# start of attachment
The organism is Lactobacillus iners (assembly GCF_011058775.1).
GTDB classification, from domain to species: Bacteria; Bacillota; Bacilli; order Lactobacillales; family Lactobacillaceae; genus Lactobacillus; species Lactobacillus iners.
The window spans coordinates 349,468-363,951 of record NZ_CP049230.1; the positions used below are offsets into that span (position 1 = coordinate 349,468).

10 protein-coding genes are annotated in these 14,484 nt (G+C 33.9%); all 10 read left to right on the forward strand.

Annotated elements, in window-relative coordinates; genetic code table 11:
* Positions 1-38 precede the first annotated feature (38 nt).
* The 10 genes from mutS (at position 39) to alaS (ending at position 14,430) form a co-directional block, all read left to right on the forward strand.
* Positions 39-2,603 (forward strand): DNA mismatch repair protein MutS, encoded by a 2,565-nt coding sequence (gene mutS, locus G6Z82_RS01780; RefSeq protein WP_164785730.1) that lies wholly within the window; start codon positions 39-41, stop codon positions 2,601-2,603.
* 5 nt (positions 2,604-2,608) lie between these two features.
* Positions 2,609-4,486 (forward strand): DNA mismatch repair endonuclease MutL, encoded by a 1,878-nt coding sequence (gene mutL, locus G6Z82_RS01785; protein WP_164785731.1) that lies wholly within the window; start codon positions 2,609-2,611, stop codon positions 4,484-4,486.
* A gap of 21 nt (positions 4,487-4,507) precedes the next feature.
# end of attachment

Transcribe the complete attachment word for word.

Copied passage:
The organism is Lactobacillus iners (assembly GCF_011058775.1).
GTDB classification, from domain to species: Bacteria; Bacillota; Bacilli; order Lactobacillales; family Lactobacillaceae; genus Lactobacillus; species Lactobacillus iners.
The window spans coordinates 349,468-363,951 of record NZ_CP049230.1; the positions used below are offsets into that span (position 1 = coordinate 349,468).

10 protein-coding genes are annotated in these 14,484 nt (G+C 33.9%); all 10 read left to right on the forward strand.

Annotated elements, in window-relative coordinates; genetic code table 11:
* Positions 1-38 precede the first annotated feature (38 nt).
* The 10 genes from mutS (at position 39) to alaS (ending at position 14,430) form a co-directional block, all read left to right on the forward strand.
* Positions 39-2,603 (forward strand): DNA mismatch repair protein MutS, encoded by a 2,565-nt coding sequence (gene mutS, locus G6Z82_RS01780; RefSeq protein WP_164785730.1) that lies wholly within the window; start codon positions 39-41, stop codon positions 2,601-2,603.
* 5 nt (positions 2,604-2,608) lie between these two features.
* Positions 2,609-4,486 (forward strand): DNA mismatch repair endonuclease MutL, encoded by a 1,878-nt coding sequence (gene mutL, locus G6Z82_RS01785; protein WP_164785731.1) that lies wholly within the window; start codon positions 2,609-2,611, stop codon positions 4,484-4,486.
* A gap of 21 nt (positions 4,487-4,507) precedes the next feature.